Edit 2/17 makers has apparently reversed their decision. I don't think this materially changes my thoughts or relevance of this post. Though you have to admit that, at least belatedly, Beam listened to their customers.Thanks to Coffee Guy for the heads up.
I thought I could avoid it, but everyone is asking me for my thoughts: my father, my wife, the dude I met at Joe Canal's, and this morning, Scott, a fellow blogger who wrote a thoughtful open letter to the Samuel's Family. Sadly, I suspect that if the company listened to consumers, they never would have dropped the proof to begin with.
One of the things I like best about this hobby is how friendly and positive most people are and how little snobbery there is. I also enjoy that while distillers are certainly trying to earn a living, many are truly passionate about their craft and genuinely want to share their knowledge and enthusiasm with their consumers. This latter quality is what draws me to certain brands and makes me feel pretty lukewarm about others.
Look at Jim Rutledge, the master distiller at Four Roses. When he participates in an 8-part interview with Greg at BourbonDork, you get an overwhelming feeling of someone who cares deeply about what he does, loves sharing all he can about it and is not for one moment trying to BS anyone for the sake of profit. It makes me want to go buy more 4R just to support his lifelong effort.
By contrast, look at this shambles of a "Q&A" with Tom Bulleit on Bourbon & Banter. The man is blowing smoke through the whole interview and sounds more like a lawyer or politician than a "master distiller." That's because he does not distill anything. He and his coporate partner, Diageo (a world leader in commodity whiskey, and sadly also the owner many fine single malts) buy their Bulleit Bourbon from Four Roses and their Rye from LDI. It's a nice bottle and bullshit story, but if you like the taste of Bulleit, just buy some Four Roses, water it down and read the interview with Jim Rutledge again.
On the positive side again, we have Heaven Hill, the second-largest maker of bourbon in the world. This interview with Larry Kass on Drink Spirits is unusually informative and interesting, as well as it is transparent. Contrast this with Drew Kulsveen of KBD having a tantrum on straightbourbon when forum members theorize that, as he sells only sourced whiskey, that some of it may come from Heaven Hill (a half mile away).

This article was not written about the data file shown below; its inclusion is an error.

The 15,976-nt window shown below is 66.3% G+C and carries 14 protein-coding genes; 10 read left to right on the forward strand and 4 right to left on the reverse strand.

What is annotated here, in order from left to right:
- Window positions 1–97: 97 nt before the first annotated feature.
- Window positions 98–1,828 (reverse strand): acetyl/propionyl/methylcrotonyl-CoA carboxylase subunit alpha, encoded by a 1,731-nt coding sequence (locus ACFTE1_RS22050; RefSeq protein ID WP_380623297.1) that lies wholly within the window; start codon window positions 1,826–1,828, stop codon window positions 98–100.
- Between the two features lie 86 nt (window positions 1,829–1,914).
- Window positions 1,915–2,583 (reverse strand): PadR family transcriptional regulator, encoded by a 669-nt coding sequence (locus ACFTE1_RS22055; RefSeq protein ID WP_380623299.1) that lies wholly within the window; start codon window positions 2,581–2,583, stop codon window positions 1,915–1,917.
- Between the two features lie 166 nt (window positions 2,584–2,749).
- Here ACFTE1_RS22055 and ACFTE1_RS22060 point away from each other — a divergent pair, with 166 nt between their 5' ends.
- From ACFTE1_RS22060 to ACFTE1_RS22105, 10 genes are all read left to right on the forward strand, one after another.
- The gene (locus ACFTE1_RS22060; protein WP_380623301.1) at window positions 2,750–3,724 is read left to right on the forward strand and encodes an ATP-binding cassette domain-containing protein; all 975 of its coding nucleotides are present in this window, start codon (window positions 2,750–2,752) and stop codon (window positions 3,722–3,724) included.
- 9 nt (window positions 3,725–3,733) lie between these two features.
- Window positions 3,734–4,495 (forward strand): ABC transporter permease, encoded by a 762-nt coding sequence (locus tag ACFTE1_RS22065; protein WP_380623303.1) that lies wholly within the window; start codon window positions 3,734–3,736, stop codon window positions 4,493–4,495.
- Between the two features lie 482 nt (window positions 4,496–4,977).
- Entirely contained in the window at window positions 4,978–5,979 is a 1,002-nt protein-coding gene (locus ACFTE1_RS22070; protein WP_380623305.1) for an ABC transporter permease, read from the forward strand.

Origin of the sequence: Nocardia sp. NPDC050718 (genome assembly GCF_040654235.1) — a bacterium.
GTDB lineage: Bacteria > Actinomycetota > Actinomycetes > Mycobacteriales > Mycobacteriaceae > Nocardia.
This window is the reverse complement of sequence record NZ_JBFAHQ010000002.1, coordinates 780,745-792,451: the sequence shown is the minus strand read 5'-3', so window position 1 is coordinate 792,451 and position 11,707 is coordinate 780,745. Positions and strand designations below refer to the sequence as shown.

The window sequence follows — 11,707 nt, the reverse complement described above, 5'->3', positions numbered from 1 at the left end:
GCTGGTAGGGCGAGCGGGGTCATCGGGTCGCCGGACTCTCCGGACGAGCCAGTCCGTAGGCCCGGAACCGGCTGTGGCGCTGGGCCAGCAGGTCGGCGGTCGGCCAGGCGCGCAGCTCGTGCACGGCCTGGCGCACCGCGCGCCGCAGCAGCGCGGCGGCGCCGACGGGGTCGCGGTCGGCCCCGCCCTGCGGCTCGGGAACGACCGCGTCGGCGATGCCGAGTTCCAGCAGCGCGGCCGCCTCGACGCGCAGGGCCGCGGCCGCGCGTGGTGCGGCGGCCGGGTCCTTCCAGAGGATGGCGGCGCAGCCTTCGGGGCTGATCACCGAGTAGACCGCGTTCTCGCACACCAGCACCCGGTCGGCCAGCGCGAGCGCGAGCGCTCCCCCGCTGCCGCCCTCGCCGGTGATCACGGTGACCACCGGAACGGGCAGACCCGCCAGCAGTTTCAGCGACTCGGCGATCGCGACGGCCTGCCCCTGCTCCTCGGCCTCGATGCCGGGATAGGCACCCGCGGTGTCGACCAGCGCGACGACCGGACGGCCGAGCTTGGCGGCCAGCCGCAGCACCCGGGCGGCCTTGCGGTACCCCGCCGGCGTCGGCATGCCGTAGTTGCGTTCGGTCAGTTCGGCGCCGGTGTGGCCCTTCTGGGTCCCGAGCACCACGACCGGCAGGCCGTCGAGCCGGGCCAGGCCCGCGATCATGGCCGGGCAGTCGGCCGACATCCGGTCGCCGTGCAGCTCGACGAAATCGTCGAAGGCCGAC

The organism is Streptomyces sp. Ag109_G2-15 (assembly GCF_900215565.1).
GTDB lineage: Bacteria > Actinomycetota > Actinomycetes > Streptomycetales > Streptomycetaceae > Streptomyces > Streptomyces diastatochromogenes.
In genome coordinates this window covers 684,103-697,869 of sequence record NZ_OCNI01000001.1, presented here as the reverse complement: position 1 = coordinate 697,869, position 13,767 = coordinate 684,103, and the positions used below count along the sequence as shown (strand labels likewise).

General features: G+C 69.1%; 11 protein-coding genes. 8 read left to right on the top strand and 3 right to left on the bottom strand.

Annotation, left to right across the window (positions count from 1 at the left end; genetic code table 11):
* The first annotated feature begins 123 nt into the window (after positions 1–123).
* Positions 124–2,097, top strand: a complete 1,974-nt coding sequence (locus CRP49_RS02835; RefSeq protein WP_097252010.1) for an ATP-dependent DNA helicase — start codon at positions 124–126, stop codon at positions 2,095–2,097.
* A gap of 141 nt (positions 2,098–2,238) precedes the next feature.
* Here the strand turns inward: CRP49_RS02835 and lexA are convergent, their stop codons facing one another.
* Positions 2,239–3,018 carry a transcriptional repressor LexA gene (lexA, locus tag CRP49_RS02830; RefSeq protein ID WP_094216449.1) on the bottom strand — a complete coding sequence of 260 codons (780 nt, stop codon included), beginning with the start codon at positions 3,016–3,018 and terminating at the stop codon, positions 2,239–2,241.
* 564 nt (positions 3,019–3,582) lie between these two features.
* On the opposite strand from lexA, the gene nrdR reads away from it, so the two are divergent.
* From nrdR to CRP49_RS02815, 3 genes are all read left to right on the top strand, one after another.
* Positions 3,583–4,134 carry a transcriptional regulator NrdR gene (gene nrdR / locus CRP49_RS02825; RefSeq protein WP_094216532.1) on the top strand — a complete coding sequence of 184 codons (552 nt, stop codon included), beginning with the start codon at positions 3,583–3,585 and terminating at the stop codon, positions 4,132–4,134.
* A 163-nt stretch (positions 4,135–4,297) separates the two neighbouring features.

There are many other examples of this. Julian Van Winkle III, god of the bourbon enthusiast world, is totally transparent with where his stuff comes from, he participates on the straightbourbon forum and recently weighed in on this Maker's business himself. Overall, with consumers he is nothing but cordial and as honest as you could expect a businessperson to be; you get the feeling that he loves what he does, and wants you to love it too.
So, I think we have a choice when we are ready to spend our money. We can either spend it to support people that are dedicated to their craft and as enthusiastic about this hobby as we are, or we can fork over cash for some purchased or watered-down alcohol and a bullshit story about old Kentucky families, rolling hills and creeks.
So what are my thoughts about Maker's? I really have almost none. I don't think about it, because it is a boring, commodity product that is not even a good value. They long ago stopped being an enthusiast/luxury brand (though they've kept a relatively high price) and there is no reason to spend time, thought or money on them when there are producers like Buffalo Trace, Heaven Hill and Four Roses that continue to reliably produce whiskey of incredible quality while respecting the consumer and involving them in the process.
(Edited for spelling 2/16)